A derivative of GFDL image from Wikipedia article Russian Dolls
Fear and Risk: What are you afraid of? What is your attitude to risk? Wrapping all third-party libraries is a risk-averse strategy. Lets examine some possible scenarios that could cause you future problems:
- You find a bug in the library. Either the vendor fixes it in their next release, or if you are fortunate enough to have access to the library source, you fix it yourself.
- The library vendor is subject to a hostile takeover in an attempt to ‘embrace and extend’ their success. This is potentially the most damaging scenario – but you need to look carefully at the real risks here. Is a new owner likely to stop supporting the library? If you have access to the source code the risk is reduced. Will the product be withdrawn? Are alternatives available?
- A fabulous alternative but currently hypothetical library is released five years from now. You’re worried that at as some indeterminate time in the future you might want to use that instead. No problem: Why not defer writing a wrapper until the new-fangled alternative library is a reality, and then write a wrapper for the new library that makes it API compatible with the existing library? If it never happens, we save the cost of writing and maintaining a wrapper!
- The library vendor introduces some radical API changes between major versions: Your invest some time an effort in porting the code – this will probably be less effort than the cumulative effort of maintaining a wrapper. Maybe they even supply tools to help you. Has the library historically had a stable API? If its version 0.9 you should be more concerned than if its version 6.4. Are changes likely to me minor or earth shattering? Probably the former. Is this upgrading effort so much more than maintaining your own wrapper for years? Obviously you should take the nature of the library into account. For example DirectX is continually chasing the breakneck release of new graphics hardware – whereas OpenGL has historically been a stable API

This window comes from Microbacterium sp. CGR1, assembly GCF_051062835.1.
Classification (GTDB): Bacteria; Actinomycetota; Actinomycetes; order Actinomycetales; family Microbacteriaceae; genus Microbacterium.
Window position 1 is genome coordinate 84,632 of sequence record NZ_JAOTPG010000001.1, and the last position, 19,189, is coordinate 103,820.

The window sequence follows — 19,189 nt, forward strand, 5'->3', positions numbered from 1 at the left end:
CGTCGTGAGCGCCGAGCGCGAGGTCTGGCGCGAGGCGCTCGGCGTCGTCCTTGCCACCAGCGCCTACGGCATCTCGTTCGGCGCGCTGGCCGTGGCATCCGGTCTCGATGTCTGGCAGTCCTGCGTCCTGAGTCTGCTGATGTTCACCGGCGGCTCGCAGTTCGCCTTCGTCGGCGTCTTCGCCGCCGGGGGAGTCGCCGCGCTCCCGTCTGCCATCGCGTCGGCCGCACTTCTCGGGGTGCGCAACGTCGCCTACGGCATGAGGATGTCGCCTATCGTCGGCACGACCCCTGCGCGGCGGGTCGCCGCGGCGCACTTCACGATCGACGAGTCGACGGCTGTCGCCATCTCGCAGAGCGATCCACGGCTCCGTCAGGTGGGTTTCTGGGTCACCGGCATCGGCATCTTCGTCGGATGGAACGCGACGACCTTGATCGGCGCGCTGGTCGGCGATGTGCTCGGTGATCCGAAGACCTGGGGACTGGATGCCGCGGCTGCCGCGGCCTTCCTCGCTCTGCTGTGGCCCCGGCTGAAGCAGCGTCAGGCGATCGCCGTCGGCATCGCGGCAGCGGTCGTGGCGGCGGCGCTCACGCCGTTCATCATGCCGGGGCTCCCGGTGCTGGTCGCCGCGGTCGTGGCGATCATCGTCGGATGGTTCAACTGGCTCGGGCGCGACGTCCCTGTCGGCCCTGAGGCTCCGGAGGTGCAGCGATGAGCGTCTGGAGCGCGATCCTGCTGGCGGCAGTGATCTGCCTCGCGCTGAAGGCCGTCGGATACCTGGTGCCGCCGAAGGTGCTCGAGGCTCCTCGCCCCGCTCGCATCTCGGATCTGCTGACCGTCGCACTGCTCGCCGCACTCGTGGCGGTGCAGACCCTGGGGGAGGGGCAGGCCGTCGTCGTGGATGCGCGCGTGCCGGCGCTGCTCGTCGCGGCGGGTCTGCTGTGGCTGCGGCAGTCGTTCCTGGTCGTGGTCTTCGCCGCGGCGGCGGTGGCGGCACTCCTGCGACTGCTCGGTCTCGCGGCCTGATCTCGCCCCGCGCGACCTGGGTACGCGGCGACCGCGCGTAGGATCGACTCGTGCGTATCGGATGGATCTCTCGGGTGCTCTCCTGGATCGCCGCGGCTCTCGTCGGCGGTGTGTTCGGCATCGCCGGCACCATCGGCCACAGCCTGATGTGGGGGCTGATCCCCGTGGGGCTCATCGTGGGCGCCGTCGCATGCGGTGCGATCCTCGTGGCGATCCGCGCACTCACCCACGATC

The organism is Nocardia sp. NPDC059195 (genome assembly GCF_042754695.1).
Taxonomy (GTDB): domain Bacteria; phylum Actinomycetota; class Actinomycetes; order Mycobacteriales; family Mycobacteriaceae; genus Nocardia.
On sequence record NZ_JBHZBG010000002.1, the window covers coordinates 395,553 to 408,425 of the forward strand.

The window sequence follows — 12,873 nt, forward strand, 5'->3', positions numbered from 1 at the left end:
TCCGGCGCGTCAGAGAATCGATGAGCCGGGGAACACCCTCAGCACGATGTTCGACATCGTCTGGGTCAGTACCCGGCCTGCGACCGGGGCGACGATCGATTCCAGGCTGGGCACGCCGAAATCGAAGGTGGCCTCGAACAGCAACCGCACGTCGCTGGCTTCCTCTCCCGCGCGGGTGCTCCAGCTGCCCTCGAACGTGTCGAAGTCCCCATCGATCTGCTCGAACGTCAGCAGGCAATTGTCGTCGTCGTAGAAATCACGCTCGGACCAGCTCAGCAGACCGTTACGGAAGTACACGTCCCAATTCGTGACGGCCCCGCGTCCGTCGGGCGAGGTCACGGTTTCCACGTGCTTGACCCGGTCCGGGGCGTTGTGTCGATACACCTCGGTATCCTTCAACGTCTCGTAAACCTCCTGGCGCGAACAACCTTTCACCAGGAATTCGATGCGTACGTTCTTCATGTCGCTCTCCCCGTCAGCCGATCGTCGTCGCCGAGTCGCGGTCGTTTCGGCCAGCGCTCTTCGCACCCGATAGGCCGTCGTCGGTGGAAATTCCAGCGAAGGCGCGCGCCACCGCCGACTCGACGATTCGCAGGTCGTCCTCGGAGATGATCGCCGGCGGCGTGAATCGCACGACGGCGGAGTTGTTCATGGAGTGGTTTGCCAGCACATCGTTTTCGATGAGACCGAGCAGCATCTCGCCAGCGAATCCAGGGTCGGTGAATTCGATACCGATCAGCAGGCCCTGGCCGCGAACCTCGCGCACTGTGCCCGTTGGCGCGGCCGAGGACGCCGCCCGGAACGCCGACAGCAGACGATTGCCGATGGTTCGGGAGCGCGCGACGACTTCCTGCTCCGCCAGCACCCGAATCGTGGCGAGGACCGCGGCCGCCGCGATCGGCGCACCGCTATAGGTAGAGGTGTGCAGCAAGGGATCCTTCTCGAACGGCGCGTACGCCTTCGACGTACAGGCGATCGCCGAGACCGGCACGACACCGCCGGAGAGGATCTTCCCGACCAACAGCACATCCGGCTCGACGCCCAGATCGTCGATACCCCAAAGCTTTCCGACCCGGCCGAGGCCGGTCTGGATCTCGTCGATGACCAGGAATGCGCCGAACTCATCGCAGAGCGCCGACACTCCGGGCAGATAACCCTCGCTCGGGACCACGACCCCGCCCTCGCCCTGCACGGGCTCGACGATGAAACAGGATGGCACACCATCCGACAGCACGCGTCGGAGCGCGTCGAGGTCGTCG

Wrapper Design: How much effort would you be prepared to invest in writing a wrapper? Are you going to hide all the details of the library? To wrap every type returned or passed to it? If you’re using C++ will you use the Cheshire Cat idiom to prevent any types from the library being visible in your wrapper API – even though doing this essentially requires to write both an inner wrapper and out wrapper – a great concept but certainly more effort.
Leaky Abstractions: How ‘thick’ will you wrapper be? Are you planning to add behaviour or present different abstractions to clients of the functionality? If so, be wary of combining a simple wrapper which merely insulates from changes or bugs in the third-party library with a library which layers substantial new behaviour or abstractions. These different tasks may be better separated into different layers. Any abstraction written around a single reference implementation will leak like a sieve.
Multiple Languages: Is your wrapper to provide an existing API in another language? Mixing language can be a powerful technique but beware if your wrapper needs to overcome a significant ‘impedance mismatch’ between the languages in question. Using Java from Jython is easy whereas using C++ from Java through JNI requires much more discipline and understanding.
Ultimately its for you to decide, based on your own circumstances – but in general I would suggest that the effort involved in wrapping third-party libraries rarely pays off.